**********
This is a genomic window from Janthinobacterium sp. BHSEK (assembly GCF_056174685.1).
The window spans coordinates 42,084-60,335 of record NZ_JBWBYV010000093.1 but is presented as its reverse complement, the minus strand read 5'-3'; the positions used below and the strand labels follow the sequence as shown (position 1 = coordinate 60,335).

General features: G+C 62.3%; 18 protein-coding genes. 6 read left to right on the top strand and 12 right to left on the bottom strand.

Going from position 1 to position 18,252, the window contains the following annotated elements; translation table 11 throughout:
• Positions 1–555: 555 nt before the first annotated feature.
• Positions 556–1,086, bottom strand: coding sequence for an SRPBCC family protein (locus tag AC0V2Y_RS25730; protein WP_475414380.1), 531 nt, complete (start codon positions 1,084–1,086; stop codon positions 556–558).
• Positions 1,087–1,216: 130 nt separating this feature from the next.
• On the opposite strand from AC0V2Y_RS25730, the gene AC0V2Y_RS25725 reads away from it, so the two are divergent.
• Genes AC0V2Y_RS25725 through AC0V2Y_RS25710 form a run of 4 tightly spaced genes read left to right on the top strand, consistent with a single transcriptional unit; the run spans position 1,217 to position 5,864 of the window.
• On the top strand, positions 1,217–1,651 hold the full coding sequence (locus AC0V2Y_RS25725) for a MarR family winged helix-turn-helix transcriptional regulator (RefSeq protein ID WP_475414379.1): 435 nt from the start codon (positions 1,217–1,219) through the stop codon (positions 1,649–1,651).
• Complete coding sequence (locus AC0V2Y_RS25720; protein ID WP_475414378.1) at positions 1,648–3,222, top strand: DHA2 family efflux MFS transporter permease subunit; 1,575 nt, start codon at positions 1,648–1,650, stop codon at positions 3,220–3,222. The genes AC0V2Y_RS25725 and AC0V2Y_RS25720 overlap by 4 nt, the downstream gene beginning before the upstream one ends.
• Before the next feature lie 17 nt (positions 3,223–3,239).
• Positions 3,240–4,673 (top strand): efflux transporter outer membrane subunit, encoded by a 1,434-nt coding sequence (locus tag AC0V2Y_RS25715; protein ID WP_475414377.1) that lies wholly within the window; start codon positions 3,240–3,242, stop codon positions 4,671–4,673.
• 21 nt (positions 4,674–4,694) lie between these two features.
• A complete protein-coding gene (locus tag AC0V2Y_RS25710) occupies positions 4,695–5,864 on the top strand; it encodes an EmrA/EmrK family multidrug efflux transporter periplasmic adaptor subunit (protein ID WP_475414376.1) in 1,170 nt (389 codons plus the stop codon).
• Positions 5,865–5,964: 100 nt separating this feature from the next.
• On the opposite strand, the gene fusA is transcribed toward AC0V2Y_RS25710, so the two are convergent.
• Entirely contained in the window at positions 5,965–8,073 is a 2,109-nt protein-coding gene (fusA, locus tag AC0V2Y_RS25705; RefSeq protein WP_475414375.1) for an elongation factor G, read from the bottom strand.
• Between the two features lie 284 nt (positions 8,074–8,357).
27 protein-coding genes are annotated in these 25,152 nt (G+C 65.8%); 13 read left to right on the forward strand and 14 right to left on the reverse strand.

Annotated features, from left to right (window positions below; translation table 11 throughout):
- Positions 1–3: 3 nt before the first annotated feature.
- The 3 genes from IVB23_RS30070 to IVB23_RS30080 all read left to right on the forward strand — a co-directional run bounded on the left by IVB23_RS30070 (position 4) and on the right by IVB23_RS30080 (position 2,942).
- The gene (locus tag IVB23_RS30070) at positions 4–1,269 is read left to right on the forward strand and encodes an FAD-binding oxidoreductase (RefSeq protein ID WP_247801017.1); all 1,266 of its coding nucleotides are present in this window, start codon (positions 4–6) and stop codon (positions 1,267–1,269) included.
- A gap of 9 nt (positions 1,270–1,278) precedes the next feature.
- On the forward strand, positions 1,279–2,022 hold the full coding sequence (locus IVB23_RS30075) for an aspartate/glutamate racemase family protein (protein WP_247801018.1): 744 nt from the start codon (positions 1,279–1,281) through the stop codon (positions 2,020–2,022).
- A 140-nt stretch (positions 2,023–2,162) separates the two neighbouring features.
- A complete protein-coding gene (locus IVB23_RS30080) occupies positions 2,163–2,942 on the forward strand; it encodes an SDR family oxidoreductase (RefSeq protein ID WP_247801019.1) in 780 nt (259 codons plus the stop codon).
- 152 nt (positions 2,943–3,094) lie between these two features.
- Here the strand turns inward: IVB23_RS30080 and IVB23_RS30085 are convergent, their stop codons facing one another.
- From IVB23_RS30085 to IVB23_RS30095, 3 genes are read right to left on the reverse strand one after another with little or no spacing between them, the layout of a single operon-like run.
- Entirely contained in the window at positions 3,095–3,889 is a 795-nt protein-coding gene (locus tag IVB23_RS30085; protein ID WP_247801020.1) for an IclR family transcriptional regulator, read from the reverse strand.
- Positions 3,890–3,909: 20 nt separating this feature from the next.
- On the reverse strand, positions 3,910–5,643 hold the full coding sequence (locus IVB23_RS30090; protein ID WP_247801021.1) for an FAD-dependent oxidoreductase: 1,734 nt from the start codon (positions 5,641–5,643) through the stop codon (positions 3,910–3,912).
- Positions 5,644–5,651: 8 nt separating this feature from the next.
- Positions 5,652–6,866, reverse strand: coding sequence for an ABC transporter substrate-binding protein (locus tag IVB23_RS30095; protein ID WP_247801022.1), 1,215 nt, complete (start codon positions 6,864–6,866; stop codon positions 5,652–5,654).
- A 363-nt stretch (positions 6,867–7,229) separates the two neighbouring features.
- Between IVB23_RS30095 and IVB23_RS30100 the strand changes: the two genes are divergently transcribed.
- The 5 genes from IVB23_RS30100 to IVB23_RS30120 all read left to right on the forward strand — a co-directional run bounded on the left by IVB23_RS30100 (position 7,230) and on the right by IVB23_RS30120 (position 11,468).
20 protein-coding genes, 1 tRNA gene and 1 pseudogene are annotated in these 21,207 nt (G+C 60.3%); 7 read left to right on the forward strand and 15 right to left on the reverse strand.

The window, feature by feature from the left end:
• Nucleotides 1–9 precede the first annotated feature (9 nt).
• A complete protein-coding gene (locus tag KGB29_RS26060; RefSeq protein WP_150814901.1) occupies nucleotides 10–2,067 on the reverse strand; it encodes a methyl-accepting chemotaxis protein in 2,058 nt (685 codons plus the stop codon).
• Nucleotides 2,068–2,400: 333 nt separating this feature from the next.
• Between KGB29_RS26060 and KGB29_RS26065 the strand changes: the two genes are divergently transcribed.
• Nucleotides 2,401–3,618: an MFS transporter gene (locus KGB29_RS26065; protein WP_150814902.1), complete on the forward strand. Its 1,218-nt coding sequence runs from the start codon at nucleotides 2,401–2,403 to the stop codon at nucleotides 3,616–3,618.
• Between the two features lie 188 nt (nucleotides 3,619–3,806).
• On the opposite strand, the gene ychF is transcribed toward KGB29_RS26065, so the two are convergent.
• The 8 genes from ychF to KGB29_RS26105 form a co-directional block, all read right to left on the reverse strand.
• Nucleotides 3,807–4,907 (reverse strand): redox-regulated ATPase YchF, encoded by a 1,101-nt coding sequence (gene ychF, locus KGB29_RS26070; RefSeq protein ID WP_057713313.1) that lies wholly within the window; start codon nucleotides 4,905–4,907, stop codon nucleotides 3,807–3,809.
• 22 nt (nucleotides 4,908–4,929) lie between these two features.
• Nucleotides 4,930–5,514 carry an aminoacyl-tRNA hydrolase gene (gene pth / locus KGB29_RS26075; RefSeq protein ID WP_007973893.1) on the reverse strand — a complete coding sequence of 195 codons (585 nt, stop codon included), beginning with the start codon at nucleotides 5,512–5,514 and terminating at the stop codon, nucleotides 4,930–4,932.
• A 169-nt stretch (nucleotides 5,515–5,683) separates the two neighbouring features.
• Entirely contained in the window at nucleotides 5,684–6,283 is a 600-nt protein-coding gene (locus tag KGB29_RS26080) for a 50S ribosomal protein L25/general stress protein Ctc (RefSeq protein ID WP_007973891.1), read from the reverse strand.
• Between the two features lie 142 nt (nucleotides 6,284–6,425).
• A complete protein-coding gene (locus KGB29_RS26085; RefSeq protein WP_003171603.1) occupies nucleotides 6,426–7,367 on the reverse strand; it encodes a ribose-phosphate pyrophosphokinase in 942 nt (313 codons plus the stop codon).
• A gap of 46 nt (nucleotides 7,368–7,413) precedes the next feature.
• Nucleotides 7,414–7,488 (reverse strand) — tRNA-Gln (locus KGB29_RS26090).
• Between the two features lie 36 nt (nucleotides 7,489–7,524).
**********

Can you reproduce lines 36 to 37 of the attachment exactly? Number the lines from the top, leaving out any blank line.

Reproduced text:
- Positions 5,652–6,866, reverse strand: coding sequence for an ABC transporter substrate-binding protein (locus tag IVB23_RS30095; protein ID WP_247801022.1), 1,215 nt, complete (start codon positions 6,864–6,866; stop codon positions 5,652–5,654).
- A 363-nt stretch (positions 6,867–7,229) separates the two neighbouring features.